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Is Orlando City Good Enough to Compete for the MLS Playoffs? Let's Take a Look.

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Orlando has been going through probably the worst form the team has ever seen. What can we attribute this to? Is it depth or is it more than that?

Kim Klement-USA TODAY Sports

After two of the most lackluster performances that fans have ever seen from Orlando City, questions are starting to be raised: are we good enough, are we deep enough, do we need more help? These questions are not the type that any fan wants to repeat or even think about while you are still hoping that your club is fighting for the playoffs. Today we will take a look at these questions and hopefully quell some fears or maybe light a fire.

Is Orlando City Good Enough?

We most definitely are good enough, as a team. Head Coach Adrian Heath has done a great job of putting together a team that has an idea of want they want to do. Orlando goes into every game with the plan of controlling possession, with dictating the flow of the match through short concise passing that will break down a defense and allow for good chances. This can easily be seen by the total possession and pass success stats. Orlando sits first in the entirety of MLS in pass success at 82.4%. They also are fifth in the possession battle at 52.3%.

Those two metrics should lead to a lot of chances for Orlando, but that is where the problem lies, Orlando does not take that many shots per game. They average 11.9 shots per game, which is below the league average, and against Philadelphia last weekend they managed a measly one shot on target. Pathetic. The question then becomes, how can we possess so much of the ball, control the flow of the game with excellent passing and manage so few chances?

We can argue all day that a multitude of shots does not lead to goals, but the pressure can lead to mistakes and better chances. As a fan, I really like how Orlando tries to build momentum, but the team must get over the jitters in the final third and start putting more shots on goal. If you are leading the league in pass success and in the top five in possession, you should be up there in shots per game as well. This needs to be fixed very quickly if the Lions hope to move up the Easter Conference table.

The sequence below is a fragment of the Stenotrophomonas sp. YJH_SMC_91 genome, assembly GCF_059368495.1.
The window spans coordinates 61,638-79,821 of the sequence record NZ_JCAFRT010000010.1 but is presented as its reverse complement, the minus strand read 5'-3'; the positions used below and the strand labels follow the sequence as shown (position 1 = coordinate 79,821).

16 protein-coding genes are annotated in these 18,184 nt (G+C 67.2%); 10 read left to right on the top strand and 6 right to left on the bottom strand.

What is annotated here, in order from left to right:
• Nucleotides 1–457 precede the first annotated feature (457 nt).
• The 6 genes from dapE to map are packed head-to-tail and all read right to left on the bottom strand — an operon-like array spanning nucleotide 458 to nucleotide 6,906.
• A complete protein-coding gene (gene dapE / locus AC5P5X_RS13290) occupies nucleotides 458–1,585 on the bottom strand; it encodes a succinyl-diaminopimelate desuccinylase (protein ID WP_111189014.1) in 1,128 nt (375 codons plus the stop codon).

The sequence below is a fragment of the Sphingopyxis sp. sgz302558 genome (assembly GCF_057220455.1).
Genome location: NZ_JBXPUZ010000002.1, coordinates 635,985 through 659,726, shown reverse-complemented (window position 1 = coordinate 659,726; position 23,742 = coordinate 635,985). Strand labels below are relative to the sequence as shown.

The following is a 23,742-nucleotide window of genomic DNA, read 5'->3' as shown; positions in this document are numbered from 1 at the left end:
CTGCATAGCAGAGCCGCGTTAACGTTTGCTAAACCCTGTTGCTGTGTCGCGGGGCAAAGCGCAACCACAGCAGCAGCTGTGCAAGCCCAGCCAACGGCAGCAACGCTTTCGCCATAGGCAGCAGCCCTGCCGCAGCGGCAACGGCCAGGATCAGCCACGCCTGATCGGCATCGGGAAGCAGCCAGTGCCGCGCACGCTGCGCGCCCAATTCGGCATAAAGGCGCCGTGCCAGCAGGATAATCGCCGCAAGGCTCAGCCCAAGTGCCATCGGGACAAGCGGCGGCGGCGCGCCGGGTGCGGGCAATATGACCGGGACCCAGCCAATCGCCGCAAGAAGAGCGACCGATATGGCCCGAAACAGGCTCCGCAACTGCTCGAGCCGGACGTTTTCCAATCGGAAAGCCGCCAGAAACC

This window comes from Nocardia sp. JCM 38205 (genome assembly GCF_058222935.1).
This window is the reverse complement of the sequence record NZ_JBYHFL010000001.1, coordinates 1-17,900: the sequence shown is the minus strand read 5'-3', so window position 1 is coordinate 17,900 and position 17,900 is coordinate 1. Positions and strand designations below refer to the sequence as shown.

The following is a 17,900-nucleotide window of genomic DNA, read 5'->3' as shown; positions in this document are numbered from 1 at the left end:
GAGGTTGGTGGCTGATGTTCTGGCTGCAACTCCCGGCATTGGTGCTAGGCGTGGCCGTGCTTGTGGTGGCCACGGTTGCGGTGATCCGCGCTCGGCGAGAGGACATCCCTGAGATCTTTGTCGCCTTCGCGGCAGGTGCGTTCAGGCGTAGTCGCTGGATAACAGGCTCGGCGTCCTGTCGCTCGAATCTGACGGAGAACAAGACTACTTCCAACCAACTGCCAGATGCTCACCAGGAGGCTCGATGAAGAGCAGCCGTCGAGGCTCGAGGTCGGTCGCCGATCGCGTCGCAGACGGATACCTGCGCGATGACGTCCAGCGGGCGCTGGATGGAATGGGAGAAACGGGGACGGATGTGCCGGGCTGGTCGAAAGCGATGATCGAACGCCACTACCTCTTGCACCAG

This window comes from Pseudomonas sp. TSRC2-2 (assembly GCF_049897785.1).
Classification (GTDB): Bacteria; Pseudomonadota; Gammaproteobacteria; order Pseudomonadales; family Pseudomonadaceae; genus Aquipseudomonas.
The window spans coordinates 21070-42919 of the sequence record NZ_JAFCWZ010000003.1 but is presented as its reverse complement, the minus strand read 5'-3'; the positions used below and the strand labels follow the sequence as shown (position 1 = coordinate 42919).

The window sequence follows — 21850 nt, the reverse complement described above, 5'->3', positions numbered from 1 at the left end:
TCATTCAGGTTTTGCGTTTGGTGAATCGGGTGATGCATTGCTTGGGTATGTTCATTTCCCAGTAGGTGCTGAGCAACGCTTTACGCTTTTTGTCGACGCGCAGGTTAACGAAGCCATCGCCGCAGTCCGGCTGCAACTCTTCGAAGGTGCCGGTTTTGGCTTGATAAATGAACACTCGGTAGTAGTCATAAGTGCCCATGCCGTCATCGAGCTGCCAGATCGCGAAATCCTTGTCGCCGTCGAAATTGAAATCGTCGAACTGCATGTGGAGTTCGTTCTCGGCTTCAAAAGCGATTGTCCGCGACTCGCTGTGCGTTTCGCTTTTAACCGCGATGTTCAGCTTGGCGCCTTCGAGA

Is the Team Deep Enough and Does it Need Help?

Everyone would probably answer this question with a very quick "yes," but stop and think for a moment. Who are we missing, what would our lineup look like if we could fill our full first team? Early on in the season, Kevin Molino went down -- a player who even though he was transitioning to MLS had been getting rave reviews from both the staff and Kaká. Molino would have been the starting RM that we have been sorely missing since his injury and another offensive spark in the final third.

Also, let us not forget about Brek Shea, who, even though was initially signed as a LB, was moved up later in the season to play the LM spot. We are talking about an attacking third in a 4-2-3-1 with Cyle Larin, Brek Shea, Kaká, and Kevin Molino. That would/could be a devastatingly fast and formidable attack.

How about the depth in the final third? Well, with the addition of Adrian Winter we now have a player who can fill the role that Tony Cascio was supposed to after the expansion. We have Carlos Rivas on the left with his speed to burn, and Pedro Ribeiro, who, for all his faults, does hold the ball up very well.

We still have holes in the attacking midfield roles, and could possibly upgrade at the forward position over Ribeiro, but Orlando's depth after the transfer window looks much better once we get our players healthy.

The defensive midfield positions this year have consistently been the team's strongest contributors, between Cristian Higuita and my vote for Orlando's player of the year, Darwin Ceren. Orlando has found its two starters in the heart of this midfield for years to come.

This could be seen as a surprise, as at the beginning of the year Amobi Okugo was supposed to have his name firmly planted in every starting lineup, although Ceren and Higuita must not have thought that.

Our back line has definitely had its bad days but with Luke Boden showing he can play at the MLS level, the addition of Corey Ashe, Aurelien Collin, the newly signed David Mateos and the dangerous Rafael Ramos at right back, the defense looks to be headed in the right direction with some veteran and youthful depth (here is hoping that Conor Donovan comes back strong).

After that Philly game, do we even need to talk about how good Tally Hall is? Nope.

All in all, Orlando's roster looks to be very strong from top to bottom when healthy, it just so happened that the inaugural season in MLS came with many injury struggles and, even though we didn't make a huge splash in the transfer window, Orlando did make some good signings that should provide immediate and long-term impact.

Our club has made a name for themselves, showing that we can compete at the highest level. We draw fantastic crowds, play great attacking possession-style soccer and are on the right track to become a regular Supporters Shield and MLS playoff contender.

Go City!